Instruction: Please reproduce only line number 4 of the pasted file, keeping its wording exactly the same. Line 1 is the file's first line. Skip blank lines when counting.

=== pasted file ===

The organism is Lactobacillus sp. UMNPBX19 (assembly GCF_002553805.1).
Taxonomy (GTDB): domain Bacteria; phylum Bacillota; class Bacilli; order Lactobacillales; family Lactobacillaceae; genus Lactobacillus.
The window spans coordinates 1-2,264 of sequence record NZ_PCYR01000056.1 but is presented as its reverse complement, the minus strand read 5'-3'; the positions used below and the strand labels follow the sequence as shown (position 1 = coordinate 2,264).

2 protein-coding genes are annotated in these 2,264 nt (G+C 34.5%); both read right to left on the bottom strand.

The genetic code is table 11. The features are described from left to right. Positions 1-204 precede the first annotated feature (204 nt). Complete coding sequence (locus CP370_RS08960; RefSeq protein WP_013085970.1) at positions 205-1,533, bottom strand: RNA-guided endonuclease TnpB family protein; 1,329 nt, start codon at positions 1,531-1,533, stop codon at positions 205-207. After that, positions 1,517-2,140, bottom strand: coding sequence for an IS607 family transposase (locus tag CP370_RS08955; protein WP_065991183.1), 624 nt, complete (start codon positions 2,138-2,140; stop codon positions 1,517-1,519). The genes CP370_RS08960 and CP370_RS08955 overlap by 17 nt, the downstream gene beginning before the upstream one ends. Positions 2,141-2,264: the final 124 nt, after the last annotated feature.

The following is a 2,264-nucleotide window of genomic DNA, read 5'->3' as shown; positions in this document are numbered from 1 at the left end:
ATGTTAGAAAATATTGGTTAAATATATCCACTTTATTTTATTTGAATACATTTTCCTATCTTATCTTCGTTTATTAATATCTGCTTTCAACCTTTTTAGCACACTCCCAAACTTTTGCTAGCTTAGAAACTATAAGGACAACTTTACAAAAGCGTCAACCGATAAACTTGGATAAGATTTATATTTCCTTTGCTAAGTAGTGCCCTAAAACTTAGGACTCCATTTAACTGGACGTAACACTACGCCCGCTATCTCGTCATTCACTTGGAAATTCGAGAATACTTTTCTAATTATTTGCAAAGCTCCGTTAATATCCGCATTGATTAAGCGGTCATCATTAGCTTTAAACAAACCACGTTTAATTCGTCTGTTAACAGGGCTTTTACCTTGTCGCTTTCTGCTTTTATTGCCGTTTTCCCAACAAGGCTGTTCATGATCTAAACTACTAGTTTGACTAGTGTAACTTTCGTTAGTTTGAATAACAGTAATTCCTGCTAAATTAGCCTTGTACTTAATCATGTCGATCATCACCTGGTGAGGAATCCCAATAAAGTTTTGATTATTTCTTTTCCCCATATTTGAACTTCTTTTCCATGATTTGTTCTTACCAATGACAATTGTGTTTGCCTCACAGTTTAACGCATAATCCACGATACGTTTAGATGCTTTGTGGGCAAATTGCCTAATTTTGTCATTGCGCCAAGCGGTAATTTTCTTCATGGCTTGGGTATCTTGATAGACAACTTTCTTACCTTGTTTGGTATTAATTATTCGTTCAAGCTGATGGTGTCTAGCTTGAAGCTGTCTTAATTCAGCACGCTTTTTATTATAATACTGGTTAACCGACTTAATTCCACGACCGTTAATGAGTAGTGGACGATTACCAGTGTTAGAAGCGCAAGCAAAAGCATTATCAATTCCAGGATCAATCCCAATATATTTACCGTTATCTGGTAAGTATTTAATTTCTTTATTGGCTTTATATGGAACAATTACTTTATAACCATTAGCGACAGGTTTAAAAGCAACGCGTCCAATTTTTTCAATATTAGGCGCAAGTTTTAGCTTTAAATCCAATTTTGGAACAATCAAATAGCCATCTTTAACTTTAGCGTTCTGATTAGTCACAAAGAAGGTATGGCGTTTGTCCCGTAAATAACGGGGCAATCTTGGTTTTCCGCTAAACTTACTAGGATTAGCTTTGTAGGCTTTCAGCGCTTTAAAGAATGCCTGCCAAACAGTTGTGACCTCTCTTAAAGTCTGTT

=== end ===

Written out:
2 protein-coding genes are annotated in these 2,264 nt (G+C 34.5%); both read right to left on the bottom strand.